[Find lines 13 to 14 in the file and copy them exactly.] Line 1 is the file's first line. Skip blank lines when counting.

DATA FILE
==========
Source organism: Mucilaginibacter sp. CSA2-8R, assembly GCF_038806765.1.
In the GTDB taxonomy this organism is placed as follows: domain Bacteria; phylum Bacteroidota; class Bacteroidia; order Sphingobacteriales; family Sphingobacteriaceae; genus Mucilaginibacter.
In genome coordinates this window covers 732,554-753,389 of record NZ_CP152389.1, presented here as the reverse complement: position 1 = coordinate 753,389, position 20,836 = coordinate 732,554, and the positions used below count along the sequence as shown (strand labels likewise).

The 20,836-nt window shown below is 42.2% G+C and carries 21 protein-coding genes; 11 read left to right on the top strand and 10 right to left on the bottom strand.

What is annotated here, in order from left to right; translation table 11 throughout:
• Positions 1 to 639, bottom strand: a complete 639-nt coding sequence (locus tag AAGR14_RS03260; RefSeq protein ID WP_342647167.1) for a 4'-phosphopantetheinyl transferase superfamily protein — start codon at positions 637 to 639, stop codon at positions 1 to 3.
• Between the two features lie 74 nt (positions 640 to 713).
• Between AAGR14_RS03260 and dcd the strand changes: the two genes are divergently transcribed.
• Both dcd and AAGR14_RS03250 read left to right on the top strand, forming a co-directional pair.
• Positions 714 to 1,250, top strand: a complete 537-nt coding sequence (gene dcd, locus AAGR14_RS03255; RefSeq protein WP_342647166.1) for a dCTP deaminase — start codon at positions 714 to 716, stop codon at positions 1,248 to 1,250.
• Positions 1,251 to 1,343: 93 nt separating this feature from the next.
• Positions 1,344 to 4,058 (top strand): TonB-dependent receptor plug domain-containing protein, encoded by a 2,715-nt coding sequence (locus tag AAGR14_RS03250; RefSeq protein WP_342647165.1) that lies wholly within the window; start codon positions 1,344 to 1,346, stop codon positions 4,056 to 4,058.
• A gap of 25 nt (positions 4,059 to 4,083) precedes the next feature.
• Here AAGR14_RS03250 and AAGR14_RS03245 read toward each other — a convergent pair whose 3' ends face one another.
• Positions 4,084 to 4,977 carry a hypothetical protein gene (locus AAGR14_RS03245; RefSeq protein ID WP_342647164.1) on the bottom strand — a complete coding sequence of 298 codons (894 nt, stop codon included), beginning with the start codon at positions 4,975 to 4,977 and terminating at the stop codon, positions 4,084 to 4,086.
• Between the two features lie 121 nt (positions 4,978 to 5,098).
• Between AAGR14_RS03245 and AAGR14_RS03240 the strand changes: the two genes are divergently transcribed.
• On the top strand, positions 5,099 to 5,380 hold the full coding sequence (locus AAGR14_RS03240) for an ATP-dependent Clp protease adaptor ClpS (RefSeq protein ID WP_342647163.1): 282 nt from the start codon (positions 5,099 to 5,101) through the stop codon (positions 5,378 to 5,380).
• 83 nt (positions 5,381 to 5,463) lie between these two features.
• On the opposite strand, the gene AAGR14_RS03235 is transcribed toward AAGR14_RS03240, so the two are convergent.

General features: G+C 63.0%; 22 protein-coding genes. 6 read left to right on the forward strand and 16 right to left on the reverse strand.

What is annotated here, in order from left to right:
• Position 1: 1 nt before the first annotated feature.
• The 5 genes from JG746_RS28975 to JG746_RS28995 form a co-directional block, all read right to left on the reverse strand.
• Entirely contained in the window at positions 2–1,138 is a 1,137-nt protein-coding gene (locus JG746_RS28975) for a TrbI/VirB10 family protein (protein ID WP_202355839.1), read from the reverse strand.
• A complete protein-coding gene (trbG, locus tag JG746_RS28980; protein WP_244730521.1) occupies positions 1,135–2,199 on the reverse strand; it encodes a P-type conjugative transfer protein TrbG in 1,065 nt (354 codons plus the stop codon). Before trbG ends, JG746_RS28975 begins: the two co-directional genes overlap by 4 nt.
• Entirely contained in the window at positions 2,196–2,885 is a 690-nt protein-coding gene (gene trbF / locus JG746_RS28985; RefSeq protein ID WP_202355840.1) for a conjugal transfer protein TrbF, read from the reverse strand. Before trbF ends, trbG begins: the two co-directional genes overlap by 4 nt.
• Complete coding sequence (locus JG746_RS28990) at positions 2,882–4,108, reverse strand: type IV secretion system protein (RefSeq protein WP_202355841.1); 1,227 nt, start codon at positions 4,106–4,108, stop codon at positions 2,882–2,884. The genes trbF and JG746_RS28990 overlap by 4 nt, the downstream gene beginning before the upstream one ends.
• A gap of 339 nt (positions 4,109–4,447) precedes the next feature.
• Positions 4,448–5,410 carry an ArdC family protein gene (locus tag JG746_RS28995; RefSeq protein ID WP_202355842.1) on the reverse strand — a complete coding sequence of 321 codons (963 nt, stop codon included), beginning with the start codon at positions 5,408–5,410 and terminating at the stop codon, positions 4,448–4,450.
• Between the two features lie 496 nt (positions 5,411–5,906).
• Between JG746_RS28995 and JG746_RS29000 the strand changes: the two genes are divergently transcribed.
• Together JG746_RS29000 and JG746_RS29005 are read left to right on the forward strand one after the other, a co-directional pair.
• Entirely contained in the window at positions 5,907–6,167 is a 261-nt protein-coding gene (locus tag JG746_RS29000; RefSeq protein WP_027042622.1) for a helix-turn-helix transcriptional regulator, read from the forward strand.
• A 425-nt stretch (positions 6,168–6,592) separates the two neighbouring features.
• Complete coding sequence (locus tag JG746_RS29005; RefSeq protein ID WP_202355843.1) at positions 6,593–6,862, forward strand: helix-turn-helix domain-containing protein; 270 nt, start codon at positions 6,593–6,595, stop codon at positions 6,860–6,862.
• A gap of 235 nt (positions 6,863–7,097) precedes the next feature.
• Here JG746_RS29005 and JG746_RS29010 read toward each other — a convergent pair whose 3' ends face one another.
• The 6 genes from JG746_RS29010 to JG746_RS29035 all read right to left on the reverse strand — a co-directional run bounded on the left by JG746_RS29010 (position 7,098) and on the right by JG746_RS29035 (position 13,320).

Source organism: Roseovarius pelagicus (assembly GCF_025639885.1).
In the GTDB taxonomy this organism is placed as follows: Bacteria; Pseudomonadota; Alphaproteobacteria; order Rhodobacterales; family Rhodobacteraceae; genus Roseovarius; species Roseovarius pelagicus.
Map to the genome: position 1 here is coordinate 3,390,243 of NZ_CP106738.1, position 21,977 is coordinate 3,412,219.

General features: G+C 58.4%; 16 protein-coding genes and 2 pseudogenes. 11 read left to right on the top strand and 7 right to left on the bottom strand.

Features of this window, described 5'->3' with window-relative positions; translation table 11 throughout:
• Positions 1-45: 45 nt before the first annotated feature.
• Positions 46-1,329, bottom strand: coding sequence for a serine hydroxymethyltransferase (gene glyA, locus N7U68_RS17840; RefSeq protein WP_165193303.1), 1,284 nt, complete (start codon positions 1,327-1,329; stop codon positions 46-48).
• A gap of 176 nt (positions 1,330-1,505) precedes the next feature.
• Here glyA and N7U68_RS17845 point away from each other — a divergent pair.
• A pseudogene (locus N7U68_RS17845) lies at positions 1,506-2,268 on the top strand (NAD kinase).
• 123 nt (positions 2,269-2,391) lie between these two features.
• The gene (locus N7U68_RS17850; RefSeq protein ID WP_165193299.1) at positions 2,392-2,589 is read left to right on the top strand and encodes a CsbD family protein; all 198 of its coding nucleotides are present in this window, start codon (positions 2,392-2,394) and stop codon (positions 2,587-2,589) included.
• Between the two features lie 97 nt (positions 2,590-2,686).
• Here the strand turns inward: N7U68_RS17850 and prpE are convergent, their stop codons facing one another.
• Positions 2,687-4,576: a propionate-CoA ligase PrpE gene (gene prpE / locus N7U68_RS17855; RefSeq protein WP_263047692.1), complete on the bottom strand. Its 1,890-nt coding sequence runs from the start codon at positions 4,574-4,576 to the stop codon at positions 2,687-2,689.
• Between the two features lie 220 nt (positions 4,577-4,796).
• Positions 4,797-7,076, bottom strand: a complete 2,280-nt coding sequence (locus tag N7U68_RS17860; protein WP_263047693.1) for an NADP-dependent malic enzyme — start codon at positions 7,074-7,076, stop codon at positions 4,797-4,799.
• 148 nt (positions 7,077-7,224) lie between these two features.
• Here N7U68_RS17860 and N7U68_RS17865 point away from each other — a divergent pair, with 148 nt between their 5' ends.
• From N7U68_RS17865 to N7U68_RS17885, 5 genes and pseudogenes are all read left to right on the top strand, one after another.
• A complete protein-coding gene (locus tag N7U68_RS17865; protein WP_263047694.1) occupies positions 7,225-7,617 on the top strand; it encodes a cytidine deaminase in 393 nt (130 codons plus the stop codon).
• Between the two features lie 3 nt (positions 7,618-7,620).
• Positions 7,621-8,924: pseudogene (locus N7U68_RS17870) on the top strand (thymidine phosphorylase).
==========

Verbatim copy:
• A gap of 25 nt (positions 4,059 to 4,083) precedes the next feature.
• Here AAGR14_RS03250 and AAGR14_RS03245 read toward each other — a convergent pair whose 3' ends face one another.